Some of the many porta potties on properties throughout Needham/ Credit: Needham Observer

Have you noticed the proliferation of porta potties in town? There’s been a “void” in conversation about their use, and some might consider this story kind of a waste, but like any good reporter I set out to discover the facts about these boxlike plumbing necessities that seem to be everywhere thanks to the amount of construction going on in Needham. Should we be concerned that the rights of homeowners are being abused by random delivery people using potties put up for construction workers on private property? Do the potties put out fumes that drift to nearby homes? What are the regulations on upkeep — a gentler way of describing the job of cleaning the loos?

 Most people who responded to my unscientific survey on Facebook actually LIKE having portable potties available for those whose jobs or running routes make it difficult to find available toilets. Maureen Sharpe Kirshy, a Birds Hill resident, remembers when there was nowhere to go if you were out walking or getting a coffee in the neighborhood. “It’s no one’s first choice to use a porta potty, but if you gotta go, you gotta go,” she said. “Better to have them than not. “

 Aside from a couple of complaints about the unsightliness of porta potties, most people agreed they are the lesser of two evils. “I’d rather have a porta potty than people peeing on lawns,” said Karen Zarrow.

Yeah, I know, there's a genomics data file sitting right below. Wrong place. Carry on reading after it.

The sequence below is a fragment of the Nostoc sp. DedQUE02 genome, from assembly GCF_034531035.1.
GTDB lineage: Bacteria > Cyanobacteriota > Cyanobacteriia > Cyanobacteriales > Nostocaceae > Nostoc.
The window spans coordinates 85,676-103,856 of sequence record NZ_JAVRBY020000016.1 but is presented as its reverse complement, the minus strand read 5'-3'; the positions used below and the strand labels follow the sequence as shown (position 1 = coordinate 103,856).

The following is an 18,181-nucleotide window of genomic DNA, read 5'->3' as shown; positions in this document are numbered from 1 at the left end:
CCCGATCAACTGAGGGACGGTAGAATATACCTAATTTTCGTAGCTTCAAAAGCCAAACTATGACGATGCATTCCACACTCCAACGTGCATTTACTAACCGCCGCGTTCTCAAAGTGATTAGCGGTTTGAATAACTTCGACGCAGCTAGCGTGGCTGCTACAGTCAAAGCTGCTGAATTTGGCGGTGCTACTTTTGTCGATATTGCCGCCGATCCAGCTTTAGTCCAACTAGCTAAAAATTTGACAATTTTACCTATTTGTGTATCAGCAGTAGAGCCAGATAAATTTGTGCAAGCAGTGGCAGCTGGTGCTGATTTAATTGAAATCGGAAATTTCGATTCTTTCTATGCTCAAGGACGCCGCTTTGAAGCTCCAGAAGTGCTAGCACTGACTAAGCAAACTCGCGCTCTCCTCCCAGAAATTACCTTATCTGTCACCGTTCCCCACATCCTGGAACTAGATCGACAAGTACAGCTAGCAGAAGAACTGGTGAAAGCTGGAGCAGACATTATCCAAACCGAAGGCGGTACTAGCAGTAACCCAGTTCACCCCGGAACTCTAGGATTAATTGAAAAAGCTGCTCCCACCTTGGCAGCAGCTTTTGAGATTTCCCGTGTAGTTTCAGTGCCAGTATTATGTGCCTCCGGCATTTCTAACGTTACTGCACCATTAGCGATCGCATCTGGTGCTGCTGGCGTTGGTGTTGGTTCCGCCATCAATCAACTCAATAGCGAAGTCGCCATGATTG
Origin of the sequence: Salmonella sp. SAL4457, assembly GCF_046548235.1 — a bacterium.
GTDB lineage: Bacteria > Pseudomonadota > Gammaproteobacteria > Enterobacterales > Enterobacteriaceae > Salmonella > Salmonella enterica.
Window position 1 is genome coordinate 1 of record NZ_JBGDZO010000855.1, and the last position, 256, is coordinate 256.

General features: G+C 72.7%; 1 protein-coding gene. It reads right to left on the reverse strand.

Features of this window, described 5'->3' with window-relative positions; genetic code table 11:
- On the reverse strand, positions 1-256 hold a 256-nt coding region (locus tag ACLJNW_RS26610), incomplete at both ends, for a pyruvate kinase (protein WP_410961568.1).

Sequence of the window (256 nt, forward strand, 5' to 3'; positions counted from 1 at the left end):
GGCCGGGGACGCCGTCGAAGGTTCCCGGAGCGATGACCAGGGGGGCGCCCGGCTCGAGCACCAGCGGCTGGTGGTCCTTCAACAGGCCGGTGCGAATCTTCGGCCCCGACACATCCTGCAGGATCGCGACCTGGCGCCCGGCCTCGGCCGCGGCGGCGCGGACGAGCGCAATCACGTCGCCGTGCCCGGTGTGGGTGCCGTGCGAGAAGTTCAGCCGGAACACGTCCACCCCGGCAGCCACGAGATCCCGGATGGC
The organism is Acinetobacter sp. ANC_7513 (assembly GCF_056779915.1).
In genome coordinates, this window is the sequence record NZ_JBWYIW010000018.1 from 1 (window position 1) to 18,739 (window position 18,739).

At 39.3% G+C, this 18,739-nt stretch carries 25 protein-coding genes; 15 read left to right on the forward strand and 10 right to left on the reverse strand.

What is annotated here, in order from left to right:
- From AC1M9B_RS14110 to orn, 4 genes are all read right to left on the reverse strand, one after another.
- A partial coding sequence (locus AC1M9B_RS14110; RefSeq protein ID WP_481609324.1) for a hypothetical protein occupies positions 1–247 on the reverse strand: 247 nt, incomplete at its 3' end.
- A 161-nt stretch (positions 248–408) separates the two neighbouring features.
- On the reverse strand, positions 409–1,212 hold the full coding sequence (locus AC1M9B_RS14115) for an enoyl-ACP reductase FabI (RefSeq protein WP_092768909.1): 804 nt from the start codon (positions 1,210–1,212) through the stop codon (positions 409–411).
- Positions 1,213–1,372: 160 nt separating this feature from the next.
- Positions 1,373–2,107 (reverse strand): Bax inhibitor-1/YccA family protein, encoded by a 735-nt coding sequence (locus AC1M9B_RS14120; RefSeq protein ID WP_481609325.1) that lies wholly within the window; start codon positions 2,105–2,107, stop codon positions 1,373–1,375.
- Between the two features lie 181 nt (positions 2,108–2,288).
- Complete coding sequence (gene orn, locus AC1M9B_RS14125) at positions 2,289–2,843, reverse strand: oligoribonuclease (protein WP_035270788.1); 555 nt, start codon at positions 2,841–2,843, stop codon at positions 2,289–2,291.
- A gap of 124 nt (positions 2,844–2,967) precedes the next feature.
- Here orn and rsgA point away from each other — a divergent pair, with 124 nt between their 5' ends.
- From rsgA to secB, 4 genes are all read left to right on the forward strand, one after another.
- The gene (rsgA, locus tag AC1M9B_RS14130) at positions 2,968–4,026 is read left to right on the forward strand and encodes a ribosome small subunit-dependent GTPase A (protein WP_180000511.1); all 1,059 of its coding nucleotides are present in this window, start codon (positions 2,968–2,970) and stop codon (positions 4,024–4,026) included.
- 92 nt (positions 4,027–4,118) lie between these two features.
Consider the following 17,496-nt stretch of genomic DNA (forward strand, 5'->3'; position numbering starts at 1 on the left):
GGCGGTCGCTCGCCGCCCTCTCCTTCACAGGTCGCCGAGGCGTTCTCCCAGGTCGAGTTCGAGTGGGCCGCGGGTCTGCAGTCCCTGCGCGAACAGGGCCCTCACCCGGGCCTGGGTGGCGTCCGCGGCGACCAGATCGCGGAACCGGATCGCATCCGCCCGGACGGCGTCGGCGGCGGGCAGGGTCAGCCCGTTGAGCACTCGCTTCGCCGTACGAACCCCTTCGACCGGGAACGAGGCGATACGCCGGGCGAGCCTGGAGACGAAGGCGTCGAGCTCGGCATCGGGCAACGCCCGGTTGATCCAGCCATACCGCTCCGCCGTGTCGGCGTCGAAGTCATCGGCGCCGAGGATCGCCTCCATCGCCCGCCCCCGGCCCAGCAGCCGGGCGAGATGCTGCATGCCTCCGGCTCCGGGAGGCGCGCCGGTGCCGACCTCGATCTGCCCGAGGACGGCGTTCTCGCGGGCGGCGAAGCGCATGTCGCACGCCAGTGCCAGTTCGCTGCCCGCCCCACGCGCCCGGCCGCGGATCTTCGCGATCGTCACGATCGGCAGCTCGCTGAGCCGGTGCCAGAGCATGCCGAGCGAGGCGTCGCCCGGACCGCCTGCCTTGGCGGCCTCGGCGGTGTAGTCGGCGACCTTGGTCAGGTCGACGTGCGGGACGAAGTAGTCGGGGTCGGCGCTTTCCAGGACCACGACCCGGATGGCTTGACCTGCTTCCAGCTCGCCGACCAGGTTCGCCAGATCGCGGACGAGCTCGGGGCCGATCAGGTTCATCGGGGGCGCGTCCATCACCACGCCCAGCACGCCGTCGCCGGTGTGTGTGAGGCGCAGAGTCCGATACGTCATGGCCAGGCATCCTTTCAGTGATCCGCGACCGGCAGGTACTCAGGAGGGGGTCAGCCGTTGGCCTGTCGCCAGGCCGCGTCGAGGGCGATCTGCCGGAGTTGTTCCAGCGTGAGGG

Kara Mack had this take: “We’ve had one and would have workers stop to use it all the time. We were paying for it whether or not it got used. Why not help a person in need?”

My investigation did uncover public sentiment that there should be more public restrooms in town. Jim Blumenfeld said he is by no means a porta potty expert, as he’s spent decades NOT using them and is “just fine with that.” But he spent many years traveling for work and suggested we follow the European model of providing numerous public bathrooms. 

Lucy O’Mara seconded that notion. “Needham should budget to keep them clean and supplied with toilet paper.  Europe is more civilized.” As for why the public restroom at DeFazio Field has been closed since 2022, Needham communications director Amy Haelsen said ongoing vandalism forced the shuttering of that facility. Porta potties have taken its place.

Surprisingly, the town has no regulations regarding the set up of these generally temporary structures on private property. According to Haelsen, “Permitting isn’t required for a contractor to place a porta potty on a homeowner’s private property, as it is considered construction equipment. And there are no rules about their use. That said, there also have been no complaints,” said Haelsen. 

Perhaps it behooves us all to talk more often and candidly about such things. “Porta potties may be an uncomfortable topic but they’re the only refuge in a storm,” said Blumenfeld. He worked for a tracking company and once tried to convince his boss to create an app that would track porta potties.  The idea didn’t “go” over very well. 

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